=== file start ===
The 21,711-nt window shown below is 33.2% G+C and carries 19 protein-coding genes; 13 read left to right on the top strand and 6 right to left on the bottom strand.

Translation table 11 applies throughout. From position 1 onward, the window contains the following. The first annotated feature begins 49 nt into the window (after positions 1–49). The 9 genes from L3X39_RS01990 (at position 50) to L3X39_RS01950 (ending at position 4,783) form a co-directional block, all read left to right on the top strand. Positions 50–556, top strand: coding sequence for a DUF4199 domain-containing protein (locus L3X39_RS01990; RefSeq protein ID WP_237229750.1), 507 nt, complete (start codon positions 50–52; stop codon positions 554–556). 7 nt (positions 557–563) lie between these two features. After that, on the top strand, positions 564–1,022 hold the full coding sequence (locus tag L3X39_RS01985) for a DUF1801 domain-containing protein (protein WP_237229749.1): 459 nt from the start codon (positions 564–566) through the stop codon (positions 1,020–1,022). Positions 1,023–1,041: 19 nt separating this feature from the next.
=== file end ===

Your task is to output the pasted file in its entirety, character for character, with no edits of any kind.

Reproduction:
The 21,711-nt window shown below is 33.2% G+C and carries 19 protein-coding genes; 13 read left to right on the top strand and 6 right to left on the bottom strand.

Translation table 11 applies throughout. From position 1 onward, the window contains the following. The first annotated feature begins 49 nt into the window (after positions 1–49). The 9 genes from L3X39_RS01990 (at position 50) to L3X39_RS01950 (ending at position 4,783) form a co-directional block, all read left to right on the top strand. Positions 50–556, top strand: coding sequence for a DUF4199 domain-containing protein (locus L3X39_RS01990; RefSeq protein ID WP_237229750.1), 507 nt, complete (start codon positions 50–52; stop codon positions 554–556). 7 nt (positions 557–563) lie between these two features. After that, on the top strand, positions 564–1,022 hold the full coding sequence (locus tag L3X39_RS01985) for a DUF1801 domain-containing protein (protein WP_237229749.1): 459 nt from the start codon (positions 564–566) through the stop codon (positions 1,020–1,022). Positions 1,023–1,041: 19 nt separating this feature from the next.